The Supreme Court on Tuesday quashed the Union government’s decision to grant a third extension of tenure to Enforcement Directorate (ED) chief Sanjay Kumar Mishra and termed the mandate “illegal”, even as it affirmed the 2021 amendments in the pertinent laws to extend the tenure of the directors of Central Bureau of Investigation (CBI) and ED up to a maximum of five years.
Mishra can continue only till July 31 to enable the Centre to make alternative arrangements, the court said, cutting short Mishra’s extended tenure that would have ended in November later this year.
A bench headed by justice BR Gavai held that Mishra could not have been granted the extension beyond November 2022 in view of a previous order of the Supreme Court in 2021, restraining yet another extension to Mishra.
The bench, which also included justices Vikram Nath and Sanjay Karol, said that Mishra can continue till July 31, following which a new director will have to assume the office. Mishra, who was granted a third extension in November last year, was otherwise set to demit office in November 2023.
On the amendments in CVC Act and DSPE Act, the court held that they cannot be interfered with. “We have held that the scope of judicial review under legislative action is limited. It can be done when it affects fundamental rights or is manifestly arbitrary. We have held that there is no manifest arbitrariness nor is there a violation of any fundamental right. Further, extensions can be granted by the high-level committees in public interest and with reasons in writing,” it said.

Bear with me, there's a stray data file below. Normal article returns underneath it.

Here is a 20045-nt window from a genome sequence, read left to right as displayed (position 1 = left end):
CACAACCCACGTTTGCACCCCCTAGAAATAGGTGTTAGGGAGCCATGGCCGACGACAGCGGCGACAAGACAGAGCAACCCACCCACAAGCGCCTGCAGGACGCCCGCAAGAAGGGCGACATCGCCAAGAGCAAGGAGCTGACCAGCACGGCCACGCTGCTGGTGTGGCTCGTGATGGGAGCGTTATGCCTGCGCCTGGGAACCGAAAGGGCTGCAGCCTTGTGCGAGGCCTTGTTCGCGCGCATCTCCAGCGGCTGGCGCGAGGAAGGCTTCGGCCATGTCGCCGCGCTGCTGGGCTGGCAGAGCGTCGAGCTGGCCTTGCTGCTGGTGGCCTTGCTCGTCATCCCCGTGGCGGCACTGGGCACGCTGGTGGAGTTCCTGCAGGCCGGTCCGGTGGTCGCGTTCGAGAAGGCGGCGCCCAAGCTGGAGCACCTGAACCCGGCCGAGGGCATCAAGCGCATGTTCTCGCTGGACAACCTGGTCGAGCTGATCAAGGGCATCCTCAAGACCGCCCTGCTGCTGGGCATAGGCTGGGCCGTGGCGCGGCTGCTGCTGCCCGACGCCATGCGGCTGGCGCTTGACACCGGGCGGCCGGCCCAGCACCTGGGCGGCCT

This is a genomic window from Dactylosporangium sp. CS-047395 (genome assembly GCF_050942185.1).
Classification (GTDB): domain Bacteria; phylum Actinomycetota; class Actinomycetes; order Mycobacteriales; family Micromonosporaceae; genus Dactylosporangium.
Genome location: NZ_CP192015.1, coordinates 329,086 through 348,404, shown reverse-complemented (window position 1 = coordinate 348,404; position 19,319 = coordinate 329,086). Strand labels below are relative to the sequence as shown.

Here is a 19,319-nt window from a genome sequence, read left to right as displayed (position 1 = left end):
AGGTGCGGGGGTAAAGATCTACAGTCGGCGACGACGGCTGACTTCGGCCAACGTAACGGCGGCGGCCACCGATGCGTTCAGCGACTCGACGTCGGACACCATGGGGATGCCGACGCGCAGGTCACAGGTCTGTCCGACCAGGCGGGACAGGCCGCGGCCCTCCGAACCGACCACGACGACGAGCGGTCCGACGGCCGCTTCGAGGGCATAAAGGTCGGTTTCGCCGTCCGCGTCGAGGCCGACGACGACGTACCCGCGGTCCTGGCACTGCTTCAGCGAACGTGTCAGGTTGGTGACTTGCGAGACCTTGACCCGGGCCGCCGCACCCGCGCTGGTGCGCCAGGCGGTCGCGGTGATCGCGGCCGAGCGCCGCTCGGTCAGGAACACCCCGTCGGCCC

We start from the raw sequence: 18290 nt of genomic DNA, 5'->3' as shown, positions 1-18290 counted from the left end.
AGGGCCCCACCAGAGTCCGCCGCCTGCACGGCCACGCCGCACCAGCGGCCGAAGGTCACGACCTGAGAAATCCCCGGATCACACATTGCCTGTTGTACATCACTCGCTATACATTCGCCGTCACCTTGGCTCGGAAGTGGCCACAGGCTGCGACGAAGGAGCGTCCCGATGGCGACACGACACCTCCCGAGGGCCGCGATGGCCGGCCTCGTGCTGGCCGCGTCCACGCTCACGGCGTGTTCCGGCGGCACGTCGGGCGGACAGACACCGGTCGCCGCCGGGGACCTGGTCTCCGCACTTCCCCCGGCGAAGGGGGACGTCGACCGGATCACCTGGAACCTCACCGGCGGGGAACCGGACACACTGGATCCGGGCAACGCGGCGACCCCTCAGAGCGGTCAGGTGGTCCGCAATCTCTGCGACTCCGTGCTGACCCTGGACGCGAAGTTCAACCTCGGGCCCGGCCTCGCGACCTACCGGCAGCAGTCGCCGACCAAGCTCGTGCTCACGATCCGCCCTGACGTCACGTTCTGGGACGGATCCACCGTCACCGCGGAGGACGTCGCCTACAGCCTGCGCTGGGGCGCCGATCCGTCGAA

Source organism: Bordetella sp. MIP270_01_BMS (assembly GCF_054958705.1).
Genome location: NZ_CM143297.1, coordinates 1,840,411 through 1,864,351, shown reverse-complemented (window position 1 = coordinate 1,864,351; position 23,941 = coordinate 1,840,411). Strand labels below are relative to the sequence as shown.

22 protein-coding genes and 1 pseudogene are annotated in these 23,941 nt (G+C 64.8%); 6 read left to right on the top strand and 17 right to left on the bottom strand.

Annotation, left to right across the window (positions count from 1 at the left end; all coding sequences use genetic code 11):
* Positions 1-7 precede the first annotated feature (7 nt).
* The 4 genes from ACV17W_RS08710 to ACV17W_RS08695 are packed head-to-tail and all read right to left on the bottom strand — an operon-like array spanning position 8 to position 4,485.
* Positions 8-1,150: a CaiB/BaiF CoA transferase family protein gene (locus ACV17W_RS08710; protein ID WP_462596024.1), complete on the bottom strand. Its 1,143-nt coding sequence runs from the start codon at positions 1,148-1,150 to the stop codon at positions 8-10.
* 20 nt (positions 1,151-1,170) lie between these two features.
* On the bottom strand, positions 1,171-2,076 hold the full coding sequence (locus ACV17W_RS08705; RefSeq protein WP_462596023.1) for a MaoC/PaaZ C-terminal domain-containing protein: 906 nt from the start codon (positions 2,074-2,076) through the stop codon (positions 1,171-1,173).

The continuation order of Mishra was challenged by a bundle of petitions, which banked on the September 2021 order of the top court. The petitioners included Congress leaders Randeep Singh Surjewala, Jaya Thakur, Trinamool Congress MP Mahua Moitra among others.
Defending its decision, the Centre earlier argued in the court that Mishra’s continuation at the helm of ED was essential from the point of view of an upcoming peer review by the Financial Action Task Force (FATF) that will grade India on its laws being compliant with the international protocols on tackling money laundering and financial terrorism.
During submissions opposing the petitions, the Centre represented by Solicitor General Tushar Mehta and additional solicitor general (ASG) SV Raju further told the bench that the 2021 order was passed despite the two-judge bench recognising the power available with the Centre to grant extensions.
The law officers stressed the point that the basis of the 2021 order has now been removed through the amendment to the Central Vigilance Commission (CVC) Act, passed last year, by which ED director can get an extension of one year each till a maximum of three years beyond the original two-year tenure.